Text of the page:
Giving Compass' Take:

• In 2017, students took the National Assessment of Educational Progress on tablets for the first time. Educators and superintendents are worried about the digital switch. 

• How will students respond to other forms of edtech tools and digital tests? How can teachers prepare students for future digital classrooms? 

• Education innovation is already in most classrooms. In fact, Business Insider reports digital learning platforms are in 70 percent of U.S. schools. 

A critical question has hung over the release of scores on national math and reading tests: Can state trends be relied on, given this year’s switch to digital tests?

For the first time, the vast majority of students took the National Assessment of Educational Progress on tablets in 2017. Students can be affected by how they take a test, something researchers call “mode effect” — and NCES, the federal agency that administers the tests, says it’s gone to great lengths to ensure that comparisons over time are fair.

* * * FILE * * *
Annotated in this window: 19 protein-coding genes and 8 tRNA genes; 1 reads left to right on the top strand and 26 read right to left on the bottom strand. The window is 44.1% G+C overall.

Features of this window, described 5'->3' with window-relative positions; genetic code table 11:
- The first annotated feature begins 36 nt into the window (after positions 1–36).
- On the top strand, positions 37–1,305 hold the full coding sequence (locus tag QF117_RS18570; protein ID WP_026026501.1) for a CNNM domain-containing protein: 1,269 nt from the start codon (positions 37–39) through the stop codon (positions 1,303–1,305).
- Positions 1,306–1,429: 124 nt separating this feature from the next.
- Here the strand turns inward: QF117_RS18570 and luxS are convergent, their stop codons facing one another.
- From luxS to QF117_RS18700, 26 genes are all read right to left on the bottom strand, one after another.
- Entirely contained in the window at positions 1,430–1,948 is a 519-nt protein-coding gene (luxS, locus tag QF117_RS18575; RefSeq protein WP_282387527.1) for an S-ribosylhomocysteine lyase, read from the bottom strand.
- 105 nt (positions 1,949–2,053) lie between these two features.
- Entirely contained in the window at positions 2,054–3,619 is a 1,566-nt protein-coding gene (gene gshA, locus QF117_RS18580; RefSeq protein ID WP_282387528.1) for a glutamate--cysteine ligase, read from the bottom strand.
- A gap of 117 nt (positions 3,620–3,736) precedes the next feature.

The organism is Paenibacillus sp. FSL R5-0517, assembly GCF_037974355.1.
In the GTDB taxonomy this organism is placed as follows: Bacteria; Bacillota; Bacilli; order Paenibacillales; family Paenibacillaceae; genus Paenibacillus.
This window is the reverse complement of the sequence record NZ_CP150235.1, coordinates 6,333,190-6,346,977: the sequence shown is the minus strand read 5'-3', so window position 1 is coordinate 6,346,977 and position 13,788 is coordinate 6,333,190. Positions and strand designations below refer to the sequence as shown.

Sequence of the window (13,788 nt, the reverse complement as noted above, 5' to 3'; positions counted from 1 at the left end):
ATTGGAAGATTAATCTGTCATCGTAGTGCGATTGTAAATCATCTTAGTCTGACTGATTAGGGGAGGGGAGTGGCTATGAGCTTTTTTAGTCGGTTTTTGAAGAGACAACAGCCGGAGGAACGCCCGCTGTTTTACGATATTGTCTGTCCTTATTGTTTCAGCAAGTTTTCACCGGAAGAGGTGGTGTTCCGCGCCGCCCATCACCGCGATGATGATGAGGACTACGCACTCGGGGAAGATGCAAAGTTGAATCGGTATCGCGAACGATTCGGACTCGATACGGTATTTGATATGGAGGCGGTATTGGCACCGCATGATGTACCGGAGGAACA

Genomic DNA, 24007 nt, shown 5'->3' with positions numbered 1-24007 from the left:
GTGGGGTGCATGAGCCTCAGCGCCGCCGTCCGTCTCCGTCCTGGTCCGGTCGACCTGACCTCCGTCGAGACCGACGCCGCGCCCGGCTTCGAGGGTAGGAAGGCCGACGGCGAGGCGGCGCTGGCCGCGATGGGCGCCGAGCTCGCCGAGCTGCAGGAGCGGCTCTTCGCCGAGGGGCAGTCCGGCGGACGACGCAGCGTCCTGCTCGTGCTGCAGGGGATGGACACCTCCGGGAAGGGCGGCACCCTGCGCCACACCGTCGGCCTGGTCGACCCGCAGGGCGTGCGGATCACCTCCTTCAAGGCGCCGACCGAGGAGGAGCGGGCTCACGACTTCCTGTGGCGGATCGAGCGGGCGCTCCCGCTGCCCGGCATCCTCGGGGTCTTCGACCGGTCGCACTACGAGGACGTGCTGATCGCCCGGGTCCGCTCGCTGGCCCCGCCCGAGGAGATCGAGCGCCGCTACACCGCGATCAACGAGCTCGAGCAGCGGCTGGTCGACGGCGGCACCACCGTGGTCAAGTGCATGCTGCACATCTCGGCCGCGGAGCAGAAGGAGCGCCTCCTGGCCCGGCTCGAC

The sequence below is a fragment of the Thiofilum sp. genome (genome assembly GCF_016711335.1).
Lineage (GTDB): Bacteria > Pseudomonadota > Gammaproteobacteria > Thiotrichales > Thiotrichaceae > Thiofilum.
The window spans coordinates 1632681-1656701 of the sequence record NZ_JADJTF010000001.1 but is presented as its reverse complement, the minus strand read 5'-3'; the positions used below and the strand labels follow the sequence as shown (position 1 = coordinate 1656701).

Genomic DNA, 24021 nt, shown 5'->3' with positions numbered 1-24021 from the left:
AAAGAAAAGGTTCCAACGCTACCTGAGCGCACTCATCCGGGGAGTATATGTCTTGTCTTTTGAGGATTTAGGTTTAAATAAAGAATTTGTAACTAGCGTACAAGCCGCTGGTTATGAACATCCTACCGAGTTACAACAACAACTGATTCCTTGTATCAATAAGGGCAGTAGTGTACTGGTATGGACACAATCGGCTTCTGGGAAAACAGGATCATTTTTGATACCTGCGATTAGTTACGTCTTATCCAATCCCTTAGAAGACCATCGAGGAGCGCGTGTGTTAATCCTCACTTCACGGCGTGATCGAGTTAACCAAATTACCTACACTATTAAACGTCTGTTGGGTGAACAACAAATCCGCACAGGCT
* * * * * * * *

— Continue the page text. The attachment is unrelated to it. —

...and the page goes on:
Louisiana superintendent John White registered concerns regarding NAEP’s digital switch and what that meant for students with less familiarity with digital assessments in a March 23 letter. White didn’t mention his own state’s results then, but the scores released Monday show that the state saw approximately 5-point drops on both fourth grade exams, a 2-point decline in eighth grade math, and a 1-point gain in eighth grade reading.

In a letter obtained by Chalkbeat, NCES associate commissioner Peggy Carr responded to White. She wrote that students nationally did fare worse on digital tests compared to paper, with fourth-graders seeing scores dip more than eighth graders. Those differences — the “digital penalty” — were accounted for with a national adjustment when NCES reported the latest results, Carr notes.

But an analysis conducted by Johns Hopkins University’s Institute for Education Policy found that states, where students had prior experience taking state exams online, saw slightly larger gains — at most, 2 points — on three of the four tests.

Read the full article about digital testing by Matt Barnum at Chalkbeat.